Favorite Self-hosted Services
Over the last few years I’ve been getting more and more into self-hosting. This is the process of running your own cloud-like services yourself, on your own network to gain privacy and control over your data. I feel this is important in this day and age where services are whimsically shut down and users are left with no recourse and every major company is tracking you. When you host it yourself, you control it, no one can shut it down, and no one can track you.
This will be an up-to-date list on my favorite services that I am currently selfhosting, and future additions will be added at the top. For a more comprehensive list of selfhosted services, check out Awesome-Selfhosted.
Baikal - A lightweight CalDAV and CardDAV service allowing you to host your own calendar events, tasks, and contacts. I put this off for a long time, but it feels good to be in control of that data and no longer give it to Google.
AgenDAV - A web calendar that connects to your CalDAV service making it easy to see and manage your calendar from any browser.
PhotoPrism - A very good AI powered photo manager meant for managing large photo collections. It can do automatic facial recognition and image classification. Has a map display, and a lot of other cool features. It’s a good replacement for Google Photos. I’ve also been interested and keeping an eye on another service called Immich but so far have no reason to switch from PhotoPrism. I run this to display my old lady’s late father’s professional image collection which is ~2TB worth of images.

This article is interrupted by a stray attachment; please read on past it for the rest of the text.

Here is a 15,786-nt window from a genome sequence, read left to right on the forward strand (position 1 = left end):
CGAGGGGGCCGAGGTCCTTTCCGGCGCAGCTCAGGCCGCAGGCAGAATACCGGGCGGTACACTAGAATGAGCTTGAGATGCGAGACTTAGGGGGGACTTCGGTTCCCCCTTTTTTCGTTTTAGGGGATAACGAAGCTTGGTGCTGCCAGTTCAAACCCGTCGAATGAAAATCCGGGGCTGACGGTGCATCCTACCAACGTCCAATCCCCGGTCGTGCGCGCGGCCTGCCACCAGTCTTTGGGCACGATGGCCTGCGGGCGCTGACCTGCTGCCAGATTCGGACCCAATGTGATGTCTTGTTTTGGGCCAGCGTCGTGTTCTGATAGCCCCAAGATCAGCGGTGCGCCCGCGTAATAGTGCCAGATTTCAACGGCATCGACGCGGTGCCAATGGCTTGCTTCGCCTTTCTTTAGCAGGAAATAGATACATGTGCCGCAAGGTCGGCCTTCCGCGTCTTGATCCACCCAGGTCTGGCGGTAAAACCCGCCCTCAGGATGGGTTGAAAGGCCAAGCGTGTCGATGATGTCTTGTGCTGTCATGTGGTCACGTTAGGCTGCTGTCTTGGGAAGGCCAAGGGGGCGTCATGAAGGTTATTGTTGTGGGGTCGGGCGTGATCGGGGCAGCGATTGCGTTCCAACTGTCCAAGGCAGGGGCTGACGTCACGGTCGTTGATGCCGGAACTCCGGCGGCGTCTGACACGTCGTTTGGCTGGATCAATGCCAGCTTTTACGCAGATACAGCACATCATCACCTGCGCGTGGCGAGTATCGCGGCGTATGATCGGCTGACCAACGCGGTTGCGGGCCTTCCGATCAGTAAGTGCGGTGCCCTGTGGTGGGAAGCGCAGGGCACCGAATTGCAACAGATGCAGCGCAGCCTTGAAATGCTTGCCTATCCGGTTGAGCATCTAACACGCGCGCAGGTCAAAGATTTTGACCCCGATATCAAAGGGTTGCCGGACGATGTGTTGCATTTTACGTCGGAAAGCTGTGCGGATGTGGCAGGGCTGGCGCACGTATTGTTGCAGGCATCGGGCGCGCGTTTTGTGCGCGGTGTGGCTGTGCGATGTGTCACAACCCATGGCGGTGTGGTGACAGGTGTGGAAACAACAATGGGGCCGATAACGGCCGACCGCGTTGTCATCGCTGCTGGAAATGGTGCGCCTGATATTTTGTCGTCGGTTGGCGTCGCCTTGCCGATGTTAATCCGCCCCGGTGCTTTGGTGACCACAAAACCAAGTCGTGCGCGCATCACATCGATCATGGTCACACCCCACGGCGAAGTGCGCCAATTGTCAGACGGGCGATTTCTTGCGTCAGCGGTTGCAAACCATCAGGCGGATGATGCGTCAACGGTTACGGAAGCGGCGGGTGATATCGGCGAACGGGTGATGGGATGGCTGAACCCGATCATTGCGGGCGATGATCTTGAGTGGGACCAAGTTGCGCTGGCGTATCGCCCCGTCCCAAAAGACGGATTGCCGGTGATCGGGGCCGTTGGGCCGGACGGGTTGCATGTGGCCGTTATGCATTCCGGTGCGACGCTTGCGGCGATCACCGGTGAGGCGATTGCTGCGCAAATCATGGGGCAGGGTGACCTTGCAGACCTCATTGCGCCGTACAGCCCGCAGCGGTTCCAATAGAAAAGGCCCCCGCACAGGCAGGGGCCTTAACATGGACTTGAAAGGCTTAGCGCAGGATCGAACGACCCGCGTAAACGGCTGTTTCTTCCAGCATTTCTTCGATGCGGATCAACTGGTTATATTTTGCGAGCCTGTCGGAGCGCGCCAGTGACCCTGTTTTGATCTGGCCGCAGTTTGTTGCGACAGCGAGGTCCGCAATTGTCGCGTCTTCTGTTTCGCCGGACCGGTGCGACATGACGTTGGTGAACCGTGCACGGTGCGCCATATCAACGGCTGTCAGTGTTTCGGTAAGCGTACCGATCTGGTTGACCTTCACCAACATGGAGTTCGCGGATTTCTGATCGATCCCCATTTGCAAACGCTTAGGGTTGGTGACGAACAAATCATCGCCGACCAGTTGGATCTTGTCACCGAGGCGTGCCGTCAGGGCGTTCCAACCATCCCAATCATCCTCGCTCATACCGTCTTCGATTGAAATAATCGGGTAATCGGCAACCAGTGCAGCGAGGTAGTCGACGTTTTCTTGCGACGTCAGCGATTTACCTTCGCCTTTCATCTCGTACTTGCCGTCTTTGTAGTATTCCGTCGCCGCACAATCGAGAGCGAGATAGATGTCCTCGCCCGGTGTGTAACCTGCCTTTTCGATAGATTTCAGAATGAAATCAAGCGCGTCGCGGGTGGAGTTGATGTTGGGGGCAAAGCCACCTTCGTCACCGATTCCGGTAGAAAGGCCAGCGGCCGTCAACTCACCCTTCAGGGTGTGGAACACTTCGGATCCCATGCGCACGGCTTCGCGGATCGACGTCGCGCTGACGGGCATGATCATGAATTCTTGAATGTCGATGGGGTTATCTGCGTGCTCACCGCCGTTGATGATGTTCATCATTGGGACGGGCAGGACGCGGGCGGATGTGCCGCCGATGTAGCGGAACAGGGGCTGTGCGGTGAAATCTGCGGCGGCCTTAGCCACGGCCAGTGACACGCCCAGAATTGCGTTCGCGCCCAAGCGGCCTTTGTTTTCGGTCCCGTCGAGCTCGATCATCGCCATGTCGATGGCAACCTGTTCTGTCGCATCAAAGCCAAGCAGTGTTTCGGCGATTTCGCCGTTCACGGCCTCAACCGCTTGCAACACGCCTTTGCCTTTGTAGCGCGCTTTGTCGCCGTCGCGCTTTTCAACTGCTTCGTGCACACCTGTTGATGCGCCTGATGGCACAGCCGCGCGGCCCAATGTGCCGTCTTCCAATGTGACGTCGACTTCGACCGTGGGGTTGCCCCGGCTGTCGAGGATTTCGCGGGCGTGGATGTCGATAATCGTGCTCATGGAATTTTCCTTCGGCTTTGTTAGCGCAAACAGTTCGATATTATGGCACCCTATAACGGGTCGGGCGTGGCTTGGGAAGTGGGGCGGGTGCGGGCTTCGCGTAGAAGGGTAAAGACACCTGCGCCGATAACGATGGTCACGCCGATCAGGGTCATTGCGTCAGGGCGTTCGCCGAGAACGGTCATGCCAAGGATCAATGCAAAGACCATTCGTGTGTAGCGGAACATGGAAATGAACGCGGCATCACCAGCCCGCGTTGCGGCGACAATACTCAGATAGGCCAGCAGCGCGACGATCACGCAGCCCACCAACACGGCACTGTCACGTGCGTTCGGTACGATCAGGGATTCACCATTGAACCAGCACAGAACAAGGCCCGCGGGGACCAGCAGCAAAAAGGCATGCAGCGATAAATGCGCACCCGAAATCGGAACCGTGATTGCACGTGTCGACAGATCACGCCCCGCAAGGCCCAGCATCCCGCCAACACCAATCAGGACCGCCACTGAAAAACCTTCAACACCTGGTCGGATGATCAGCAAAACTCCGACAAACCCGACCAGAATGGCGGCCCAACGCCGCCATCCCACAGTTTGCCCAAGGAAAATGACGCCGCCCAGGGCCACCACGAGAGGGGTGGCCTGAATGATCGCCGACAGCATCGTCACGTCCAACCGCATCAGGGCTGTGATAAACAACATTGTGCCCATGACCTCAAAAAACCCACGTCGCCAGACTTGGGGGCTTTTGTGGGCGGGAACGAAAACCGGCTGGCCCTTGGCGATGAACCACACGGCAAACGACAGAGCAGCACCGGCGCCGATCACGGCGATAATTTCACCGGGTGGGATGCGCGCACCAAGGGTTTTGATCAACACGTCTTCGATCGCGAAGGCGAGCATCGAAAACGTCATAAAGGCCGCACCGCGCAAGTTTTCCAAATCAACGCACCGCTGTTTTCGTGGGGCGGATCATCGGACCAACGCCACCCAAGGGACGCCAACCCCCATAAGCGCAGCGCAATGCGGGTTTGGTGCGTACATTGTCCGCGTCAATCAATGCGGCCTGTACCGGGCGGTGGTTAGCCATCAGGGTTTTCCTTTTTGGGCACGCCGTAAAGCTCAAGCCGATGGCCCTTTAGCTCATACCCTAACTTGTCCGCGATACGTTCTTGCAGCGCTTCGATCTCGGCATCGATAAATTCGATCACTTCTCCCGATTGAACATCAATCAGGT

Nginx Proxy Manager - A GUI for setting up proxies. I use it to create subdomains to my selfhosted services. For instance instead of remembering which server and port a service is on, I can just type in airsonic.home.lan and it will forward me to it.
Polaris - Another music service! I really like how it looks and feels, but I find myself still going back to Airsonic because it lacks some features. What holds it back for me is a lack of search functionality in the Android app, and no ability to add radio streams.
OpenBooks - Download eBooks, arr.
searX - Search engine that blocks ads and pulls from multiple providers. It takes a little getting used to retraining yourself on how to actually read results again, I never realized how ingrained Google was before I started using this, but I have had much better luck finding what I’m looking for with it.
RustDesk - Remote control software (like Remote Desktop, Team Viewer, etc.) that works on Windows/MacOS/Linux/Android… very easy to use with some great features planned for later releases.
ulogger - Real-time GPS logger. I haven’t used this much except for a few trial runs, but it seems to work perfectly so far. I’m using it to track motorcycle rides.